General Assembly

Virginia Senate Votes to Adjourn Special Session

Aug 17, 2015

Governor McAuliffe called the General Assembly into special session to redraw the Commonwealth’s congressional district boundaries, but Republican lawmakers first used the opportunity to try to advance their own selection to the state Supreme Court. 

The day’s sessions turned into a tug-of-war between supporters of McAuliffe’s interim nominee, Justice Jane Marum Roush, and advocates of the GOP’s choice, state Court of Appeals Judge Rossie Alston. 

State legislators meet in a special session Monday to discuss how they will redraw congressional boundaries after two courts ruled the current map is unconstitutional, but lawmakers are likely to divide along partisan lines.

Under a federal court order, Virginia’s legislature has until September first to come up with a new map that eliminates racial gerrymandering – drawing strangely shaped districts that minimize the influence African Americans can have in electing candidates to Congress. Dale Eisman is with the watchdog group Common Cause.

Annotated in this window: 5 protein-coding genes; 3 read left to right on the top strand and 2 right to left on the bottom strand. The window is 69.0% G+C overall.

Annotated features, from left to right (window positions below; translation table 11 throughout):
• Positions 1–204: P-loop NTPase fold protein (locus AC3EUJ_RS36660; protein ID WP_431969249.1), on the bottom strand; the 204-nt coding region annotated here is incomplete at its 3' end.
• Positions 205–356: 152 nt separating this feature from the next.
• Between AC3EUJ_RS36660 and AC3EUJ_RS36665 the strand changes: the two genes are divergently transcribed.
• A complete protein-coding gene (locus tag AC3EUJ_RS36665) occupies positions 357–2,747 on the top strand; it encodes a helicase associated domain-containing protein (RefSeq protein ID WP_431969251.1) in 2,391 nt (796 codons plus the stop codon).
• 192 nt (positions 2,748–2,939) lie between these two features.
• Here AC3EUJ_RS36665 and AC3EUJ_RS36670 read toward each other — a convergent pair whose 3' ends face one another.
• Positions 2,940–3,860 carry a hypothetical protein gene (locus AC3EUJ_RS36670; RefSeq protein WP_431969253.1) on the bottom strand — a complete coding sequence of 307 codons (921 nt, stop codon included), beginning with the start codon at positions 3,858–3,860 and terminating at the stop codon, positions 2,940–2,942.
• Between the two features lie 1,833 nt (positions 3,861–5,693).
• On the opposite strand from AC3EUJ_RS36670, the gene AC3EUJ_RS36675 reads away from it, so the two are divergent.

A coalition of nonprofit and advocacy organizations says the General Assembly’s legislative process needs to be more open and clear to the public.  

Members of “Transparency Virginia” attended more than three-quarters of the Assembly’s 101 committee and subcommittee meetings during its recent session.  They found a less-than-stellar record of adequate notice for meetings, recorded votes, and full consideration of bills.

Human-rights advocates are applauding the passage and benefits of Virginia's first standalone sex trafficking law, which goes into effect this July.  They say the new law is long overdue and puts the Commonwealth in step with other states that have passed similar measures. But they also say this should simply start the effort to pass laws that deter sex trafficking-which is the second fastest-growing criminal enterprise in the U.S.

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While the Virginia ACLU applauds Governor McAuliffe's signing of a number of bills this past legislative session, the organization opposes his amendments to several bills that had aimed to reign in the government’s powers of surveillance--and which passed the General Assembly overwhelmingly.  The ACLU is asking state lawmakers to reject the amendments when they soon return to Richmond.  

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